Tue Nov 20, 2007 3:09 am



Quoting Superstring (Thread starter):

---Why is no airframe manufacturer using steel to build the fuselage?---
...
->Weight:
...
So what is the answer to my question?

Weight.

On an aircraft, the loads are fixed. So the key is how much weight do you need to carry a particular load. Young's modulus (E) doesn't have anything to do with how much load you can carry, so it's not the major factor. Yield strength is. The ratio of yield strength to density is much much better for aluminum than for most any other widely available metal. Also, for a lot of aerostuctures 2nd moment of inertia is very important, which is primarily a function of density, and low density gives you better 2nd moment of inertia.

Tom.
 
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jetmech
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RE: Steel As An Aircraft Material

Tue Nov 20, 2007 3:43 am

Quoting Tdscanuck (Reply 8):
Also, for a lot of aerostuctures 2nd moment of inertia is very important, which is primarily a function of density, and low density gives you better 2nd moment of inertia.

Are you talking about mass moment of inertia (i.e. resistance to angular acceleration), or the area moment of inertia (i.e. a beam cross section's distribution of material about neutral axis)? I presume you are talking about the former.

Quoting Tdscanuck (Reply 8):
Young's modulus (E) doesn't have anything to do with how much load you can carry, so it's not the major factor.

True, but Young's modulus does become important when designing for compressive loads and buckling of structures subjected to compression. If everything else is kept the same, doubling (E) allows you to carry twice the compressive load before buckling occurs.

Nonetheless, that ratio of material properties to density is important as you have mentioned. Although steel has a Young's modulus three times higher than aluminium, it is also 2.88 times more dense. Given that the area moment of inertia is calculated with fourth powers, an aluminium column supporting a given compressive load may still be somewhat lighter than an equivalent steel column, although it's outer dimensions would be larger.

Quoting Superstring (Thread starter):
Weight: ALuminum for example has only a density of 2.7 km/dm^3 (compared to 7.8 kg/dm^3 for steel) HOWEVER if one compares the Young modulus of AL to steel (70 GPa for AL vs. 210 GPa for steel) or the Tensile strength (up to 1500 N/mm^2 for steel vs. about 400 N/mm^2 for AL) then the density factor is not an advantage any more: Steel structures could be thinner because of its higher strength of the material (compared to AL))

As an example, a square section column made of aluminium would need to have external dimensions that are the fourth root of three times larger (1.326) to take the same compressive load without buckling compared to a steel column. This would make the aluminium column have a greater volume to the tune of the square root of three (column height does not scale). Thus, the aluminium column would have 1.732 times the volume of an equivalent steel column. Given the density ratios of the two materials, the steel column would still be 1.66 times heavier.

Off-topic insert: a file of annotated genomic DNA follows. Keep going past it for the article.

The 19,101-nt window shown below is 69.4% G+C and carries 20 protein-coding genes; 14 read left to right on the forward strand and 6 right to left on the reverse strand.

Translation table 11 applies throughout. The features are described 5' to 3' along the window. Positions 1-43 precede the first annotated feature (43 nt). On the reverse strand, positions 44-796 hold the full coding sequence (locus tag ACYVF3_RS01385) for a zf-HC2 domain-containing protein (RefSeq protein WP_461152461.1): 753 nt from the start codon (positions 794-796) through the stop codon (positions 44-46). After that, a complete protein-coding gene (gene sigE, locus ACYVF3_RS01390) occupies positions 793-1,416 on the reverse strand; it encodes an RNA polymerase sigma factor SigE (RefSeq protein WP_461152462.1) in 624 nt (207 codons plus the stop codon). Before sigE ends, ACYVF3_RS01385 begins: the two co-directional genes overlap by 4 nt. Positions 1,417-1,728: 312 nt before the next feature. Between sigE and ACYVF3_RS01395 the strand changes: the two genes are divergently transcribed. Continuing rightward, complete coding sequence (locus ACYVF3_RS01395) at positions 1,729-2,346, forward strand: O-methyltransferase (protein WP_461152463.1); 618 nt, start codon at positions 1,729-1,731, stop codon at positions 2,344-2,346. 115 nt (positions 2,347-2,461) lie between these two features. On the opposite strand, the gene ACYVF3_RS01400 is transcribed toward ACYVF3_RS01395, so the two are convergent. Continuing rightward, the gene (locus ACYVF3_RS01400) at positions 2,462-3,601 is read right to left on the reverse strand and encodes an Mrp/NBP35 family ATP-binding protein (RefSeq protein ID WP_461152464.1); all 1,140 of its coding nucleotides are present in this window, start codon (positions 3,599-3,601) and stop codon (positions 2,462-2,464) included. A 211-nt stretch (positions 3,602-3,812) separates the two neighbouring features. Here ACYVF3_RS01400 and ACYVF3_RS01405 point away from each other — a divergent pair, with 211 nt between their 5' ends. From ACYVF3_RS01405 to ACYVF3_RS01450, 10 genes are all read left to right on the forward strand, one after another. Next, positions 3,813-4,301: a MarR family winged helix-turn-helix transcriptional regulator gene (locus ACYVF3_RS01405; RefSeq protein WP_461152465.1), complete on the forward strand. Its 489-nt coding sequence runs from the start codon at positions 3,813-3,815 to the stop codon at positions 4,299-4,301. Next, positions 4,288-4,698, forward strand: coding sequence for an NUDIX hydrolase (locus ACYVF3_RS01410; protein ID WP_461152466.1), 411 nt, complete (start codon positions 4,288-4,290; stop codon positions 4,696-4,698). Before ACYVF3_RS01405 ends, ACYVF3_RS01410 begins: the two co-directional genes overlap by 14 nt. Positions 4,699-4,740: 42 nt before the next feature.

Regards, JetMech

[Edited 2007-11-19 19:45:30]
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mark5388916
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RE: Steel As An Aircraft Material

Tue Nov 20, 2007 4:46 am

IIRC the MiG-23 Flogger had much of its structure made of steel due to complexity of titanium at the time. Please correct me if I'm wrong.

Mark
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redflyer
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RE: Steel As An Aircraft Material

Tue Nov 20, 2007 5:02 am



Quoting Mark5388916 (Reply 10):
IIRC the MiG-23 Flogger had much of its structure made of steel due to complexity of titanium at the time. Please correct me if I'm wrong.

I think it was the MiG-25 Foxbat that had a steel structure (but I could be wrong). Also, I believe much of the XB-70 was made of steel as well.
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57AZ
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RE: Steel As An Aircraft Material

Tue Nov 20, 2007 5:25 am



Quoting HangarRat (Reply 7):
I ride to work on derivatives of those every day. And, man, are some of them ancient.

Try working on one of them-they're a real pain. The Rail Diesel Car was a good idea financially, but was only really suited to longer runs and not commuter service. Their twin 8 cylinder Detroits were a real weak spot-couldn't generate enough power to get the car up to speed in a short distance.

I was aware of the attempt by Budd to use stainless steel in the Conestoga. I should also point out that stainless steel (when not used in full monocoque construction) can create hidden internal problems. The railroads that bought Pullman Standard's first stainless steel cars found that out when they realized that the fluted stainless steel sides were poorly sealed and the substructures of the cars were suffering severe rusting due to moisture getting trapped.

However, technology has advanced with carbon fiber materials that essentially allow the aviation industry to obtain a building material that has the strength of steel, but the weight and flexibility of aluminum. That said, I would suggest that with the exception of a few applications, the discussion of steel in aircraft manufacture is mostly academic.
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tdscanuck
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RE: Steel As An Aircraft Material

Tue Nov 20, 2007 5:26 am



Quoting JetMech (Reply 9):